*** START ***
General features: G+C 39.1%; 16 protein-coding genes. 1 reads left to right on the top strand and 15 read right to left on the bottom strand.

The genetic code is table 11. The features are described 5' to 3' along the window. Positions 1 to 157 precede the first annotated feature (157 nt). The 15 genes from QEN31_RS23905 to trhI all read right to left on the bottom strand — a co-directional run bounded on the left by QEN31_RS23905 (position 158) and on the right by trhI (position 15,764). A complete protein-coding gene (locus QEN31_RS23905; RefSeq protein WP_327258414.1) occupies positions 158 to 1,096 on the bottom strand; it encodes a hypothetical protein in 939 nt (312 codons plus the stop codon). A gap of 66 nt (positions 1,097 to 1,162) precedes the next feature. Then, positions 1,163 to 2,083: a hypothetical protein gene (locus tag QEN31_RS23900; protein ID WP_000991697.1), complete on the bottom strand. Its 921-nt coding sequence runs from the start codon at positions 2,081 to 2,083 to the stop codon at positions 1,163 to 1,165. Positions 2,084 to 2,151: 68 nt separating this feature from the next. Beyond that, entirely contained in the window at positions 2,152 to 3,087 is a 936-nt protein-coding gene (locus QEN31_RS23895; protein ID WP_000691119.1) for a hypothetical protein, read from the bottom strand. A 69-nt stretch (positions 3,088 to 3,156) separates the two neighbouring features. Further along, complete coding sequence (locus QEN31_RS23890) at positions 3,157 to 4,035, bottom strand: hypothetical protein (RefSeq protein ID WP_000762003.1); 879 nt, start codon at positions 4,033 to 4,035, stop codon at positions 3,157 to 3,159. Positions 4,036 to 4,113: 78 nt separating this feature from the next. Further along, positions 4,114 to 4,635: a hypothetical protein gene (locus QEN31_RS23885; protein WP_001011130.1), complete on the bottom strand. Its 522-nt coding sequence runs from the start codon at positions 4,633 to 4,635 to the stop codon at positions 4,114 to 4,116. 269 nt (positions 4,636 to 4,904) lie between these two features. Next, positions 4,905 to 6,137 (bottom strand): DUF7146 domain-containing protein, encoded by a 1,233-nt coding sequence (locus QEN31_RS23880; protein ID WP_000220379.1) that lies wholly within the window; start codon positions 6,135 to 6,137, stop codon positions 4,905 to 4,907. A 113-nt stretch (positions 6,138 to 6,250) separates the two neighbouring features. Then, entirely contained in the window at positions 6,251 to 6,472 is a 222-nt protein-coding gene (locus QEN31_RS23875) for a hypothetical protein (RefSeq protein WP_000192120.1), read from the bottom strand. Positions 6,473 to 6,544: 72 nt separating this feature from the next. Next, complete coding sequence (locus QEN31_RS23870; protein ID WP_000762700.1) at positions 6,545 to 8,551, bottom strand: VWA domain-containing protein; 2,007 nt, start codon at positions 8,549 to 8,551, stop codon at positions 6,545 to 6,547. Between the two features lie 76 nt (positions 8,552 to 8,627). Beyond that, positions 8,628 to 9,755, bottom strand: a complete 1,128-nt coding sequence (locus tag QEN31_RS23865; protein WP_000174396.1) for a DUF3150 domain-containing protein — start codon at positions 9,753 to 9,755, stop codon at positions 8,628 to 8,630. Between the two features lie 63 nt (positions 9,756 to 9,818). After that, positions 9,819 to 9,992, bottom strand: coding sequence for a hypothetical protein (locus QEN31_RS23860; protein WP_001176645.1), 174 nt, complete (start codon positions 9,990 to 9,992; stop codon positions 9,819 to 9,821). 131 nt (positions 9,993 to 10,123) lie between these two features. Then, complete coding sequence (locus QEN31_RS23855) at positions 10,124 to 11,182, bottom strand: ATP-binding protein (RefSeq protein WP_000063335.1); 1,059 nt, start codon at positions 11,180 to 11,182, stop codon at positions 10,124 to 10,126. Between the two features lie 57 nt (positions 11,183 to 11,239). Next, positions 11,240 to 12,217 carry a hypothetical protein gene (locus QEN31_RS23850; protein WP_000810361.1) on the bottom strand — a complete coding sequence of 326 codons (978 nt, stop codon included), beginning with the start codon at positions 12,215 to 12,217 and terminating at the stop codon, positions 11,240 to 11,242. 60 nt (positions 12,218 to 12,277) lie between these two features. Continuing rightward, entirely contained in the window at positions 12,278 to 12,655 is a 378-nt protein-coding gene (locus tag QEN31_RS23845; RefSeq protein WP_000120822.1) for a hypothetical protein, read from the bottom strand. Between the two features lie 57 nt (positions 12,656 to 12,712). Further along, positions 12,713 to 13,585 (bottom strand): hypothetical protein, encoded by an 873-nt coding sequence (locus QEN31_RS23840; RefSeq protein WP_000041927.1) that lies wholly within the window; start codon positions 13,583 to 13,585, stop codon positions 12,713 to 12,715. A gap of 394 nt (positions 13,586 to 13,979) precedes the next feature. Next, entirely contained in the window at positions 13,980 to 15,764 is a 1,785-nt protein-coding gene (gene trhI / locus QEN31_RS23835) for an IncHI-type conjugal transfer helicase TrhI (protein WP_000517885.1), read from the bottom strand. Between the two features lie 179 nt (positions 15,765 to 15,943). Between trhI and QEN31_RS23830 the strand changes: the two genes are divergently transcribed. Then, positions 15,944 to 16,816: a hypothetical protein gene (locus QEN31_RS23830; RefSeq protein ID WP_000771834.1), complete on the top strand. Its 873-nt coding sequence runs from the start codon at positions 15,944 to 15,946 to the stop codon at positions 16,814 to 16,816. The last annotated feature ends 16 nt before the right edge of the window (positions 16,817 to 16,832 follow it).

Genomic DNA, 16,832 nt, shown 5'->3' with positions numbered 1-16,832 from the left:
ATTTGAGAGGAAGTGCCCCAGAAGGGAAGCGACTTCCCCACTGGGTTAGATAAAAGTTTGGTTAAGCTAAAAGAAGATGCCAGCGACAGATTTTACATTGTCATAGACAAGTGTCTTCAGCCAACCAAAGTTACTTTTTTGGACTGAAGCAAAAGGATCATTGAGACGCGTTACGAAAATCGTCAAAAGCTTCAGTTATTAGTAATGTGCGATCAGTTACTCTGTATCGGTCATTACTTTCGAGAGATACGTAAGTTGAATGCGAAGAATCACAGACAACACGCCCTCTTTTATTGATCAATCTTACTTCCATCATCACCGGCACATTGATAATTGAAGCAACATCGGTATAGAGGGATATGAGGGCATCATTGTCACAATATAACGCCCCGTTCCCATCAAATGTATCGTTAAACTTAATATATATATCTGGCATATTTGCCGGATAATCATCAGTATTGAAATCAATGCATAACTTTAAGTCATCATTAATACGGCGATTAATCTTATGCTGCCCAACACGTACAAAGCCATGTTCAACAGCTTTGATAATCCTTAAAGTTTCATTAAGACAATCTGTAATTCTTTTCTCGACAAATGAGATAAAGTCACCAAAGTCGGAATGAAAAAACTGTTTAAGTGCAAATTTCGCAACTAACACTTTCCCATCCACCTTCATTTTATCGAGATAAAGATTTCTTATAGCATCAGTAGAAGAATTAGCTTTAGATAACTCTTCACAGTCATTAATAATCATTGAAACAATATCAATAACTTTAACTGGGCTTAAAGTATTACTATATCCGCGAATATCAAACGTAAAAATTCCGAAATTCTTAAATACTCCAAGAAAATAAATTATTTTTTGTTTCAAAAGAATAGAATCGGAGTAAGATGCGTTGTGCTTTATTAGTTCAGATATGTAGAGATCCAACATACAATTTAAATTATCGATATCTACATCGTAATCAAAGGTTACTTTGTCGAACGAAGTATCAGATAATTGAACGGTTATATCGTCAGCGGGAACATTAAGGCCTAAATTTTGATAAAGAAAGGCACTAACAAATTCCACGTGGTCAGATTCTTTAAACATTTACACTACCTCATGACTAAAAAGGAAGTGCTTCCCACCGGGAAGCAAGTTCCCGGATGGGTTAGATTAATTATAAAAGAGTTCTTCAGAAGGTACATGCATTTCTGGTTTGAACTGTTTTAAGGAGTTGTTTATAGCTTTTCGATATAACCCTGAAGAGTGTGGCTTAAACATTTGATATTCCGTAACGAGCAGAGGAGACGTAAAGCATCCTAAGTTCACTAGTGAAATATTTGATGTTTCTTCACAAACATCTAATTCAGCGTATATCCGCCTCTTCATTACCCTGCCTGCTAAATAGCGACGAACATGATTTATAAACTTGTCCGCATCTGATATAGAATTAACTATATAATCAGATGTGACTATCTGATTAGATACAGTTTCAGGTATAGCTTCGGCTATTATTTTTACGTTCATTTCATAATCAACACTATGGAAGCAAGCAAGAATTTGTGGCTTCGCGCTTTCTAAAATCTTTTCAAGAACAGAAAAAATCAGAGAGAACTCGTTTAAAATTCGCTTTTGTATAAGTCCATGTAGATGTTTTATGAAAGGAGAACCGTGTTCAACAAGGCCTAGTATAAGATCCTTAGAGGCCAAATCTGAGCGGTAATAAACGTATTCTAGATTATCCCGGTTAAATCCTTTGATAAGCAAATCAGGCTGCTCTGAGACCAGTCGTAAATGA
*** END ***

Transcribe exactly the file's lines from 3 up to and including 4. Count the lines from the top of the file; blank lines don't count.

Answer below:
Genomic DNA, 16,832 nt, shown 5'->3' with positions numbered 1-16,832 from the left:
ATTTGAGAGGAAGTGCCCCAGAAGGGAAGCGACTTCCCCACTGGGTTAGATAAAAGTTTGGTTAAGCTAAAAGAAGATGCCAGCGACAGATTTTACATTGTCATAGACAAGTGTCTTCAGCCAACCAAAGTTACTTTTTTGGACTGAAGCAAAAGGATCATTGAGACGCGTTACGAAAATCGTCAAAAGCTTCAGTTATTAGTAATGTGCGATCAGTTACTCTGTATCGGTCATTACTTTCGAGAGATACGTAAGTTGAATGCGAAGAATCACAGACAACACGCCCTCTTTTATTGATCAATCTTACTTCCATCATCACCGGCACATTGATAATTGAAGCAACATCGGTATAGAGGGATATGAGGGCATCATTGTCACAATATAACGCCCCGTTCCCATCAAATGTATCGTTAAACTTAATATATATATCTGGCATATTTGCCGGATAATCATCAGTATTGAAATCAATGCATAACTTTAAGTCATCATTAATACGGCGATTAATCTTATGCTGCCCAACACGTACAAAGCCATGTTCAACAGCTTTGATAATCCTTAAAGTTTCATTAAGACAATCTGTAATTCTTTTCTCGACAAATGAGATAAAGTCACCAAAGTCGGAATGAAAAAACTGTTTAAGTGCAAATTTCGCAACTAACACTTTCCCATCCACCTTCATTTTATCGAGATAAAGATTTCTTATAGCATCAGTAGAAGAATTAGCTTTAGATAACTCTTCACAGTCATTAATAATCATTGAAACAATATCAATAACTTTAACTGGGCTTAAAGTATTACTATATCCGCGAATATCAAACGTAAAAATTCCGAAATTCTTAAATACTCCAAGAAAATAAATTATTTTTTGTTTCAAAAGAATAGAATCGGAGTAAGATGCGTTGTGCTTTATTAGTTCAGATATGTAGAGATCCAACATACAATTTAAATTATCGATATCTACATCGTAATCAAAGGTTACTTTGTCGAACGAAGTATCAGATAATTGAACGGTTATATCGTCAGCGGGAACATTAAGGCCTAAATTTTGATAAAGAAAGGCACTAACAAATTCCACGTGGTCAGATTCTTTAAACATTTACACTACCTCATGACTAAAAAGGAAGTGCTTCCCACCGGGAAGCAAGTTCCCGGATGGGTTAGATTAATTATAAAAGAGTTCTTCAGAAGGTACATGCATTTCTGGTTTGAACTGTTTTAAGGAGTTGTTTATAGCTTTTCGATATAACCCTGAAGAGTGTGGCTTAAACATTTGATATTCCGTAACGAGCAGAGGAGACGTAAAGCATCCTAAGTTCACTAGTGAAATATTTGATGTTTCTTCACAAACATCTAATTCAGCGTATATCCGCCTCTTCATTACCCTGCCTGCTAAATAGCGACGAACATGATTTATAAACTTGTCCGCATCTGATATAGAATTAACTATATAATCAGATGTGACTATCTGATTAGATACAGTTTCAGGTATAGCTTCGGCTATTATTTTTACGTTCATTTCATAATCAACACTATGGAAGCAAGCAAGAATTTGTGGCTTCGCGCTTTCTAAAATCTTTTCAAGAACAGAAAAAATCAGAGAGAACTCGTTTAAAATTCGCTTTTGTATAAGTCCATGTAGATGTTTTATGAAAGGAGAACCGTGTTCAACAAGGCCTAGTATAAGATCCTTAGAGGCCAAATCTGAGCGGTAATAAACGTATTCTAGATTATCCCGGTTAAATCCTTTGATAAGCAAATCAGGCTGCTCTGAGACCAGTCGTAAATGA